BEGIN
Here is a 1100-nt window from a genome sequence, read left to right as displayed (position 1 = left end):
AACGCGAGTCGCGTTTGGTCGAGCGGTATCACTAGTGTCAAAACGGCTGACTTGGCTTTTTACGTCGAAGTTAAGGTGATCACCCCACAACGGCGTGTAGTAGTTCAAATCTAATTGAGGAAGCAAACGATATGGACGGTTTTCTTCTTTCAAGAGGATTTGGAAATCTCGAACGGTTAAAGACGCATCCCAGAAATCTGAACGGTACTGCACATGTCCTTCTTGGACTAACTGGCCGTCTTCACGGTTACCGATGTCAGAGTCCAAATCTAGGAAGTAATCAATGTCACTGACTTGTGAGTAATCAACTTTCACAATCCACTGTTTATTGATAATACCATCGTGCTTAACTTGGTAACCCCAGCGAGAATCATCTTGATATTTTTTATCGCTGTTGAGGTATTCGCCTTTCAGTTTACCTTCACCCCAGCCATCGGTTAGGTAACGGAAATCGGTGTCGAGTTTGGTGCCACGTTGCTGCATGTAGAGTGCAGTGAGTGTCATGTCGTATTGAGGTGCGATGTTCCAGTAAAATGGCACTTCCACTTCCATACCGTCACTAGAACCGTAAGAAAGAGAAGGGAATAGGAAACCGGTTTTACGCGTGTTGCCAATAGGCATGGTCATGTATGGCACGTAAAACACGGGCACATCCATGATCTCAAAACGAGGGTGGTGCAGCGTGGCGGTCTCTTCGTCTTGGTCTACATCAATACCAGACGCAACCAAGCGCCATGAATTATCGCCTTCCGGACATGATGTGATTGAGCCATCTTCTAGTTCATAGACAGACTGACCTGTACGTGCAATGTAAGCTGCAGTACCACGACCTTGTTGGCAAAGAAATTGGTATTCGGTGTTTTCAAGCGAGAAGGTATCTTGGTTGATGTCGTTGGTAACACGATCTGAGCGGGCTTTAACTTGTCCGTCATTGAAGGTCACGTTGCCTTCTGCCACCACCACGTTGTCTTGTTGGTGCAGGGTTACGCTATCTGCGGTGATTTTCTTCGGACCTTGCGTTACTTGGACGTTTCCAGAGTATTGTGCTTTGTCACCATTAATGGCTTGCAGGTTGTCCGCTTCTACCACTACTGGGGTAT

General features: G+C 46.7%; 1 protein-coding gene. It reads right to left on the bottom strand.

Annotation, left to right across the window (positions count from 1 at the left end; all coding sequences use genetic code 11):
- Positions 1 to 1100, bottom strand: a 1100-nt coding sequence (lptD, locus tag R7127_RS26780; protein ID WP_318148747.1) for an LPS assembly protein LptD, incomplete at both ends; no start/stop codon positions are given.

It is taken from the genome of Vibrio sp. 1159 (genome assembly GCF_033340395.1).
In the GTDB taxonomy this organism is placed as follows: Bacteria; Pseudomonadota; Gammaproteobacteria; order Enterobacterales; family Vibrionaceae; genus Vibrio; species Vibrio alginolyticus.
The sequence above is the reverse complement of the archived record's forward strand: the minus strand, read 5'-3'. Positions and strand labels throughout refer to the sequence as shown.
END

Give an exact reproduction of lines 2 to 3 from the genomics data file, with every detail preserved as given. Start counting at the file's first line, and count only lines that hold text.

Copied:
AACGCGAGTCGCGTTTGGTCGAGCGGTATCACTAGTGTCAAAACGGCTGACTTGGCTTTTTACGTCGAAGTTAAGGTGATCACCCCACAACGGCGTGTAGTAGTTCAAATCTAATTGAGGAAGCAAACGATATGGACGGTTTTCTTCTTTCAAGAGGATTTGGAAATCTCGAACGGTTAAAGACGCATCCCAGAAATCTGAACGGTACTGCACATGTCCTTCTTGGACTAACTGGCCGTCTTCACGGTTACCGATGTCAGAGTCCAAATCTAGGAAGTAATCAATGTCACTGACTTGTGAGTAATCAACTTTCACAATCCACTGTTTATTGATAATACCATCGTGCTTAACTTGGTAACCCCAGCGAGAATCATCTTGATATTTTTTATCGCTGTTGAGGTATTCGCCTTTCAGTTTACCTTCACCCCAGCCATCGGTTAGGTAACGGAAATCGGTGTCGAGTTTGGTGCCACGTTGCTGCATGTAGAGTGCAGTGAGTGTCATGTCGTATTGAGGTGCGATGTTCCAGTAAAATGGCACTTCCACTTCCATACCGTCACTAGAACCGTAAGAAAGAGAAGGGAATAGGAAACCGGTTTTACGCGTGTTGCCAATAGGCATGGTCATGTATGGCACGTAAAACACGGGCACATCCATGATCTCAAAACGAGGGTGGTGCAGCGTGGCGGTCTCTTCGTCTTGGTCTACATCAATACCAGACGCAACCAAGCGCCATGAATTATCGCCTTCCGGACATGATGTGATTGAGCCATCTTCTAGTTCATAGACAGACTGACCTGTACGTGCAATGTAAGCTGCAGTACCACGACCTTGTTGGCAAAGAAATTGGTATTCGGTGTTTTCAAGCGAGAAGGTATCTTGGTTGATGTCGTTGGTAACACGATCTGAGCGGGCTTTAACTTGTCCGTCATTGAAGGTCACGTTGCCTTCTGCCACCACCACGTTGTCTTGTTGGTGCAGGGTTACGCTATCTGCGGTGATTTTCTTCGGACCTTGCGTTACTTGGACGTTTCCAGAGTATTGTGCTTTGTCACCATTAATGGCTTGCAGGTTGTCCGCTTCTACCACTACTGGGGTAT

General features: G+C 46.7%; 1 protein-coding gene. It reads right to left on the bottom strand.